Moral of the story: we don’t fulfill the negative stereotype that has been attributed to us. Millennials don’t need to be the cause of your workplace eye rolls, and we are not the cause of extra stress in your day. Furthermore, we don’t want to be. We’re here to do our job and do it well, just like you. We are valuable additions to the workforce, and it’s time everyone started seeing us that way.

Report this Content
This article has not been reviewed by Odyssey HQ and solely reflects the ideas and opinions of the creator.
Featured

Panic! At The Disco Announces Breakup After 19 Years

Band Makes Breakup Announcement Official: 'Will Be No More'

6908
panic at the disco

It's the end of an era. Originally formed in 2004 by friends in Las Vegas, Panic! At The Disco is no more.

Brendon Urie announced on Instagram that the band will be coming to an end after the upcoming Europe tour. He said that he and his wife are expecting a baby, and the life change weighed heavily in his mind to come to this decision. "Sometimes a journey must end for a new one to begin," he said.

Keep Reading... Show less
Content Inspiration

Top 3 Response Articles of This Week

Odyssey's response writer community is growing- read what our new writers have to say!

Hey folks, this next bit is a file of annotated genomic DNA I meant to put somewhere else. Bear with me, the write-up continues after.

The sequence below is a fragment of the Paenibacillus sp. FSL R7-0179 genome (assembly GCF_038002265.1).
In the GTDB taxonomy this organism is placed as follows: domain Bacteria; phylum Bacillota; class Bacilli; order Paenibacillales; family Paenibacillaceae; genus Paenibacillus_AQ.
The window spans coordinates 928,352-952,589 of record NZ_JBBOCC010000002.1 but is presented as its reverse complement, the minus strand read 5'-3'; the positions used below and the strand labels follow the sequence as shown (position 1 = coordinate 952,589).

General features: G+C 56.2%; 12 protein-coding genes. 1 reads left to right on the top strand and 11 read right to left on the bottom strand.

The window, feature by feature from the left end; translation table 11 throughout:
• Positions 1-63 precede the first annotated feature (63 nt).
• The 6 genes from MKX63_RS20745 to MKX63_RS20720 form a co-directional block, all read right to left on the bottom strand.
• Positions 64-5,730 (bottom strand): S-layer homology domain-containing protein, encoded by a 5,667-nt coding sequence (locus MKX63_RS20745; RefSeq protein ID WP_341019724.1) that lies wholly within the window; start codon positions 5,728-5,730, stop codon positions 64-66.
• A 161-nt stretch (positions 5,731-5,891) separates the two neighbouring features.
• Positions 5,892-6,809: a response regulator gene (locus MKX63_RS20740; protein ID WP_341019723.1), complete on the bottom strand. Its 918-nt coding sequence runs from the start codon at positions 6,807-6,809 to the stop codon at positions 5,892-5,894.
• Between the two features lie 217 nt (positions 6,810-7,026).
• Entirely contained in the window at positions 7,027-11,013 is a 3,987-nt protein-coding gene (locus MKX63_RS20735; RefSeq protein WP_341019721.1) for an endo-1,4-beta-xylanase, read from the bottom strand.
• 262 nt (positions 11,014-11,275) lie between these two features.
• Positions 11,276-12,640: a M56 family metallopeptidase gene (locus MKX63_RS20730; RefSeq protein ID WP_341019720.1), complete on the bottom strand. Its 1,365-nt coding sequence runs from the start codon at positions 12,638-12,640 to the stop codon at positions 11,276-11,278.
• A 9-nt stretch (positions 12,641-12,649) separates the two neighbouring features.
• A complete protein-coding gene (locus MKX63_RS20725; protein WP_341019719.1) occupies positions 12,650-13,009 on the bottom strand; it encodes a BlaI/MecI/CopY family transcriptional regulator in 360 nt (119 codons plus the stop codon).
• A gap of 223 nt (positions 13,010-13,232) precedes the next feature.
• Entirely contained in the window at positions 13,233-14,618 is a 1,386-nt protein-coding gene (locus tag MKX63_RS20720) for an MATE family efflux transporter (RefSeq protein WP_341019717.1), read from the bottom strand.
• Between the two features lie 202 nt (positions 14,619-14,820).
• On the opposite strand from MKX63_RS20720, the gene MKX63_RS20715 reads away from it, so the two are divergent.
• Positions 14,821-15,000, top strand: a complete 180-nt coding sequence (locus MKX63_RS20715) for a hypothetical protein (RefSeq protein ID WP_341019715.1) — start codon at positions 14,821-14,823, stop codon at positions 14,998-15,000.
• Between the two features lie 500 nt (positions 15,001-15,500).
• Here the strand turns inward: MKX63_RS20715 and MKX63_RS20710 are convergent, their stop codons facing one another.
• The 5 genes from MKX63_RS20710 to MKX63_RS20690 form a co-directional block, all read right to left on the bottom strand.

12808
https://www.pexels.com/photo/person-writing-on-white-book-1043514/
https://www.pexels.com/photo/person-typing-on-type...

Each week, more response writers are joining the Odyssey community. We're excited to spotlight their voices on as they engage in constructive dialogue with our community. Here are the top three response articles of last week:

Keep Reading... Show less
Featured

To Mom

There are days when you just need your mom

22168
To Mom

There really is no way to prepare yourself for the loss of someone. Imagine that someone being the one who carried you for 9th months in their belly, taught you how to walk, fought with you about little things that only a mother and daughter relationship could understand. You can have a countless number of father figures in your life, but really as my mom always said, " you only get one mom."

Keep Reading... Show less
Swoon

The Way People In Society are Dating is Why I Don't Date

I need someone to show that they want me for me, not that they're using me to chase the idea of being in a relationship.

22943
The Way People In Society are Dating is Why I Don't Date
rawpixel

You hear your phone go off. He's asking you to hang out. Then, of course, you get the advice of your friends to decipher this text. Is it just hanging out or is it more than hanging out? You've probably done this at least once in your life or at least seen a tweet where someone posted their screenshots with a potential love interest.

Keep Reading... Show less
Student Life

Winter Break As Told By 'Friends'

Is a month at home too much to handle?

14624

If you're anything like me, winter break is a much-needed light at the end of the tunnel after a long, stressful semester. Working hard for 15 weeks can really take a toll on a person mentally, physically AND emotionally. It's a nice change of pace to be back at home with your family and friends, but after a couple weeks, it can get, well... boring.

Keep Reading... Show less

Subscribe to Our Newsletter

Facebook Comments